tl:dr conclusion from NYT:
The study, which involved riders new to e-cycling, found that most could complete their commutes faster and with less effort on e-bikes than standard bicycles, while elevating their breathing and heart rates enough to get a meaningful workout.
tl:dr conclusion from the study abstract:
The faster times and the lower perceived exertion associated with the e-bike may incentivize active transportation. Further, while the cardiometabolic responses (e.g., HR [heart rate]and V̇O2[roughly, how hard your lungs are working for your body]) were lower for the e-bike, they were indicative of being at or near “moderate intensity,” suggesting that e-bike use may still benefit health-related fitness.
Well, that’s nice. However, digging a little deeper revealed some more interesting points. Here are some takeaways from them and me:
Essentially, e-bikes are designed to make riding less taxing, which means commuters should arrive at their destinations more swiftly and with less sweat. They can also provide a psychological boost, helping riders feel capable of tackling hills they might otherwise avoid.
Duh. Since we know (from the article and elsewhere) that in in the US, fewer than .5% of commuters ride bikes to work, increasing those numbers by any means necessary is a good thing. E-bikes definitely lower some barriers to bike commuting, which, by the way, needn’t be an all-or-nothing activity. Becoming a fair-weather e-bike/bike commuter or errand-doer is an excellent goal. It all counts.
In the study, participants rode a flat 3-mile course outside three times: once on a road bike, once on a e-bike with low-assist, and once on an e-bike with higher assist.
…the scientists found that the motorized bikes were zippy. On e-bikes, at either assistance level, riders covered the three miles several minutes faster than on the standard bike — about 11 or 12 minutes on an e-bike, on average, compared to about 14 minutes on a regular bike. They also reported that riding the e-bike felt easier. Even so, their heart rates and respiration generally rose enough for those commutes to qualify as moderate exercise, based on standard physiological benchmarks, the scientists decided, and should, over time, contribute to health and fitness.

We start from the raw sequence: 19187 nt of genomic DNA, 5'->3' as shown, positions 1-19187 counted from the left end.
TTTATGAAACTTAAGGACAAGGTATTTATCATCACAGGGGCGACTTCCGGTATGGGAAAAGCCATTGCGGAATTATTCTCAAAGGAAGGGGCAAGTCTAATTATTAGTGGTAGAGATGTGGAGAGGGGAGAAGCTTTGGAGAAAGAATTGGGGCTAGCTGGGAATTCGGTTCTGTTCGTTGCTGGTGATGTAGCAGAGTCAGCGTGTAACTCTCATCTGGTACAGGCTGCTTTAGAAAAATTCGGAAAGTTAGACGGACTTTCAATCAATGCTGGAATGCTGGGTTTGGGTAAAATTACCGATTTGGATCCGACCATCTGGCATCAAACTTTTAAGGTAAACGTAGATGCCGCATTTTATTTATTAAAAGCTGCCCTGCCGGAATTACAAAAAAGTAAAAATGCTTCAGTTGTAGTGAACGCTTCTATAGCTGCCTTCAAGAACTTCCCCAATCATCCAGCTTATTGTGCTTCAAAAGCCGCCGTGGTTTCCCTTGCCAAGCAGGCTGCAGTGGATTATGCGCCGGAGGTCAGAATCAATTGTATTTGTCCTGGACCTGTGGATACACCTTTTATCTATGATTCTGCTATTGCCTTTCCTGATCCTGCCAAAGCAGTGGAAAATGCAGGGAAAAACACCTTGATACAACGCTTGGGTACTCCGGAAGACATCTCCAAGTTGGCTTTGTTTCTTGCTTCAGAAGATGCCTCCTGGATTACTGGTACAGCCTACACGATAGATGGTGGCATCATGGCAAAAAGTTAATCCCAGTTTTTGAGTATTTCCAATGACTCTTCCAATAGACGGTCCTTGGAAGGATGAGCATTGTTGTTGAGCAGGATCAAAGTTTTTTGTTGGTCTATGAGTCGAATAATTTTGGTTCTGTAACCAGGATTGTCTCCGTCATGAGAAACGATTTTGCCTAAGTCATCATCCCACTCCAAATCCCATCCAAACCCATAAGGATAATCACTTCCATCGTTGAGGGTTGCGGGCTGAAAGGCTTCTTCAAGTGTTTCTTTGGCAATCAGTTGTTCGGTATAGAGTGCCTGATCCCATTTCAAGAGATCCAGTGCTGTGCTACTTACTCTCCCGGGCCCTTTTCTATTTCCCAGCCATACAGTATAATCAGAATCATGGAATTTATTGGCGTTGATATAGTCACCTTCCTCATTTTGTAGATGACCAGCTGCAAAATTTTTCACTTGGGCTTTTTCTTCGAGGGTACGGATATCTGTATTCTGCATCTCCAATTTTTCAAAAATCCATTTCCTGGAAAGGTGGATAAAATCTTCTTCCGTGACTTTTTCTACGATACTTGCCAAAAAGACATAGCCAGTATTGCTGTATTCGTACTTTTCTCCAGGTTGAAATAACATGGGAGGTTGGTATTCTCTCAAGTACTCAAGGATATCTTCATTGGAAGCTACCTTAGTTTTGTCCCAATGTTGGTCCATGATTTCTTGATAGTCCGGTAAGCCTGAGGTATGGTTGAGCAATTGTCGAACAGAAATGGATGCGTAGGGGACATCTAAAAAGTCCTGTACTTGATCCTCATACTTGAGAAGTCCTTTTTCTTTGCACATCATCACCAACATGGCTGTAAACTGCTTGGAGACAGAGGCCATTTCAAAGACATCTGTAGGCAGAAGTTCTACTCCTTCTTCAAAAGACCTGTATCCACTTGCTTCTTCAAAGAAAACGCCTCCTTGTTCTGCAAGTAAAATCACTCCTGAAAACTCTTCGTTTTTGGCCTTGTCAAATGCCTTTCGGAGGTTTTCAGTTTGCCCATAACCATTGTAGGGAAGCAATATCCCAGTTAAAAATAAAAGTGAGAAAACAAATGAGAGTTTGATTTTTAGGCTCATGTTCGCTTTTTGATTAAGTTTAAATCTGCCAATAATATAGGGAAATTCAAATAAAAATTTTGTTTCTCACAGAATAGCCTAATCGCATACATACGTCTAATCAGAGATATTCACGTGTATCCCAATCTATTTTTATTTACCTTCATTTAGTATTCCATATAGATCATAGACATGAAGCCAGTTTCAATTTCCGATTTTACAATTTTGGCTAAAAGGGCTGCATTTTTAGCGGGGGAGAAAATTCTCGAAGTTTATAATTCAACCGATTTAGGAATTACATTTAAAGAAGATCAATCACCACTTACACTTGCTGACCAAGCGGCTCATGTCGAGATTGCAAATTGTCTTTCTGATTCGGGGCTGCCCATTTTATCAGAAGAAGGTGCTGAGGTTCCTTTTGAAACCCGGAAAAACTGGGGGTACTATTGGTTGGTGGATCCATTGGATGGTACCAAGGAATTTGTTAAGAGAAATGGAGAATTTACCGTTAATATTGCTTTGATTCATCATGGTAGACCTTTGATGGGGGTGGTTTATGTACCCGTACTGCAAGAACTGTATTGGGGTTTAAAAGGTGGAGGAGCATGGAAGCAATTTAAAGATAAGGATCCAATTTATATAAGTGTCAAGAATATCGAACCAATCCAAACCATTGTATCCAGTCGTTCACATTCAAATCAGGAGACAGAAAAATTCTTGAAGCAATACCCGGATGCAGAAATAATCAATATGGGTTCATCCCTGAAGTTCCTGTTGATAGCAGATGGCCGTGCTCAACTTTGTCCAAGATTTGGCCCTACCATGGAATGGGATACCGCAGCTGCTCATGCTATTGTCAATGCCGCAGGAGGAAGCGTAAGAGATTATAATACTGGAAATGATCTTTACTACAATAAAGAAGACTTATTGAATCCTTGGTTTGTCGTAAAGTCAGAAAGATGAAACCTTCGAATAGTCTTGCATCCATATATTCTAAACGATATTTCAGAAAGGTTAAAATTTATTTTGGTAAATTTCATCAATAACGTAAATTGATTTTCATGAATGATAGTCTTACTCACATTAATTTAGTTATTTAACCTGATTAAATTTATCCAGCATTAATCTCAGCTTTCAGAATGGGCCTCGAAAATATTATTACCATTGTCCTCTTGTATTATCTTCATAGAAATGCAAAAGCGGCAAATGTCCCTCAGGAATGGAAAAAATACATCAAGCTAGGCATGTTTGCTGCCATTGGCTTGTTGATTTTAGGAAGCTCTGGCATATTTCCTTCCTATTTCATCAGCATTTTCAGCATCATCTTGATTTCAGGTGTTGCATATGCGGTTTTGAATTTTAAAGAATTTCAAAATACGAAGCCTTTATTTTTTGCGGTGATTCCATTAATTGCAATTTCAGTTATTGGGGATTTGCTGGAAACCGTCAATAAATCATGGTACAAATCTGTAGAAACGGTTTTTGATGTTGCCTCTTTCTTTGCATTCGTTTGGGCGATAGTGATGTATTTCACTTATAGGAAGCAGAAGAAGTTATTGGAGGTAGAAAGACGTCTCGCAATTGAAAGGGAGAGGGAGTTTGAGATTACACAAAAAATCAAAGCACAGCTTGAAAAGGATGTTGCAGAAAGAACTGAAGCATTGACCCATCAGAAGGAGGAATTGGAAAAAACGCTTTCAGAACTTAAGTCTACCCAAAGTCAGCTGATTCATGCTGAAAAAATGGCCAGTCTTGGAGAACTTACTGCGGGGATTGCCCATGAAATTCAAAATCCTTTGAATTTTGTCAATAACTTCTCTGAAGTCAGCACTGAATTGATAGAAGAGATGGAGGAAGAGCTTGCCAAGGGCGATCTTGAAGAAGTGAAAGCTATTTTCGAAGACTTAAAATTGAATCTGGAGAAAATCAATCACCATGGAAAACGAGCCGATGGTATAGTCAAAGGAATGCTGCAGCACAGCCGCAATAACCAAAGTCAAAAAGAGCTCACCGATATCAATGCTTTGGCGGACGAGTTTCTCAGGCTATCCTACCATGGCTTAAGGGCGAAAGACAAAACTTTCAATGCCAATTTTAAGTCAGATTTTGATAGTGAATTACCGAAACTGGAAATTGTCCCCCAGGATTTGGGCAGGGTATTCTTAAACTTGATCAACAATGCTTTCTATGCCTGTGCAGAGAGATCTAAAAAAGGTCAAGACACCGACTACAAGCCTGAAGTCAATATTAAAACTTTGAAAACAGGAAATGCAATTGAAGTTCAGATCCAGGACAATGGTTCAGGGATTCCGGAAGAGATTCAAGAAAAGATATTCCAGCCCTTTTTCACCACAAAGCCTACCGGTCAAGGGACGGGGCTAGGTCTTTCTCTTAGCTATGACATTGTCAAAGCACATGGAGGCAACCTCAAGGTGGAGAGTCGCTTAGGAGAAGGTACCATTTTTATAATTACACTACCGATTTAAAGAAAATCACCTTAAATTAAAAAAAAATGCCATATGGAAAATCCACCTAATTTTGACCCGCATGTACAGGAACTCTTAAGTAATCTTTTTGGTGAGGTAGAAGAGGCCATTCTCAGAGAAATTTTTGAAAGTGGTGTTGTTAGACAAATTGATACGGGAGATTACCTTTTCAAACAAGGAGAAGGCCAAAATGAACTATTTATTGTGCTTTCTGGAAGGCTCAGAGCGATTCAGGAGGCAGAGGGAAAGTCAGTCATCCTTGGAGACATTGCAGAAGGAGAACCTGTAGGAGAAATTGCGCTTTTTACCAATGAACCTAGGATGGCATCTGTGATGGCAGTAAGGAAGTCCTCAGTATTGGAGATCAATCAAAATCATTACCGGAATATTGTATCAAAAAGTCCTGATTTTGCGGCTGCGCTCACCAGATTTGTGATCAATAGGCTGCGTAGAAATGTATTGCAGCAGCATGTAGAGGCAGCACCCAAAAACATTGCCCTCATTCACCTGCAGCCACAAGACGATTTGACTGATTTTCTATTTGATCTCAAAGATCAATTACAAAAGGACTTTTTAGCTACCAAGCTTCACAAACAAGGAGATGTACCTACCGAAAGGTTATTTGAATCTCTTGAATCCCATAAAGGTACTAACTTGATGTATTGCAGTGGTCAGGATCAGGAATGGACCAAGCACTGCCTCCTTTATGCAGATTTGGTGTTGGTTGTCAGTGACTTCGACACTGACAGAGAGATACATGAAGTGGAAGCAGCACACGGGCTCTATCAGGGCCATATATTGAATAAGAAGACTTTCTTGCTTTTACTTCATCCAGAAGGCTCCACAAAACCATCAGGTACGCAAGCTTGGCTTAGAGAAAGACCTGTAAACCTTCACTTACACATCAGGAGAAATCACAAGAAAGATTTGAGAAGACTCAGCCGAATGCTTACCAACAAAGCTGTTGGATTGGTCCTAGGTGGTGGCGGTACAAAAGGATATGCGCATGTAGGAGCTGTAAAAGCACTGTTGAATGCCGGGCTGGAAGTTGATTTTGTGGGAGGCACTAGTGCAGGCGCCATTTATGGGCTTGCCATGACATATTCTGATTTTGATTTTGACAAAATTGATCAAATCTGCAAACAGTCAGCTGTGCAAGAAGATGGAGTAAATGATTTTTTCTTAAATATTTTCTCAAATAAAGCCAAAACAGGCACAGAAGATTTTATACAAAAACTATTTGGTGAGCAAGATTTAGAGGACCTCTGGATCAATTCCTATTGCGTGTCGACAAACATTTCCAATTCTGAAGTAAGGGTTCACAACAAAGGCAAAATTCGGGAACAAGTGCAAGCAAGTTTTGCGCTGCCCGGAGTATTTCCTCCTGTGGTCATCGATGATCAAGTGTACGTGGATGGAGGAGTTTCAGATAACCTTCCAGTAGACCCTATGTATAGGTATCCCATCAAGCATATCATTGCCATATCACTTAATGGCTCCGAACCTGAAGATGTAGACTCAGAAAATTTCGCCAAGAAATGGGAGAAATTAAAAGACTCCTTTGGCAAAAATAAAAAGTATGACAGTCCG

Duh. Of course it’s easier to ride an e-bike. And yay, glad to hear they got in a bit of a workout!
But the cyclists’ results were not all uniform or constructive. A few riders’ efforts, especially when they used the higher assistance setting on the e-bikes, were too physiologically mild to count as moderate exercise. Almost everyone also burned about 30 percent fewer calories while e-biking than road riding — 344 to 422 calories per hour, on average, on an e-bike, versus 505 calories per hour on a regular bike.
Who cares? The calorie expenditure difference is minimal, and (in my view) irrelevant. The study was testing comparative exertion, not comparative energy expenditure (aka calories burned). The study concluded that some people found riding the e-bikes really easy on the higher setting. So how about adjust it to the lower setting if you want more of a workout? See? done…
This study, though, was obviously small-scale and short-term, involving only three brief pseudo-commutes. Still, the findings suggest that “riding an e-bike, like other forms of active transport, can be as good for the person doing it as for the environment”.
Duh. And yes, the study’s results make me optimistic that those riding -bikes for longer rides (doing errands or for recreation and exercise and fun) will also find barriers to those activities lowered, so they’ll ride more often and for longer distances. Yay! Did I mention that it all counts? Yes? Well, it’s still true.
One last Them/Me takeaway:
for the sake of safety, practice riding a new e-bike — or any standard bike — on a lightly trafficked route until you feel poised and secure with bike handling. Wear bright, visible clothing, too, and “choose your commuting route wisely,” Dr. Alessio says. “Look for bike paths and bike lanes whenever possible, even if you need to go a little bit out of your way.”
Duh. Obvs. Don’t throw a leg over your new e-bike and rev it up, careening down a heavily-trafficked road. Start off carefully and slowly. But then again, you knew that. Duh.
Readers– are any of you riding e-bikes? How do you like them? What do you use them for? We’d love to hear from you.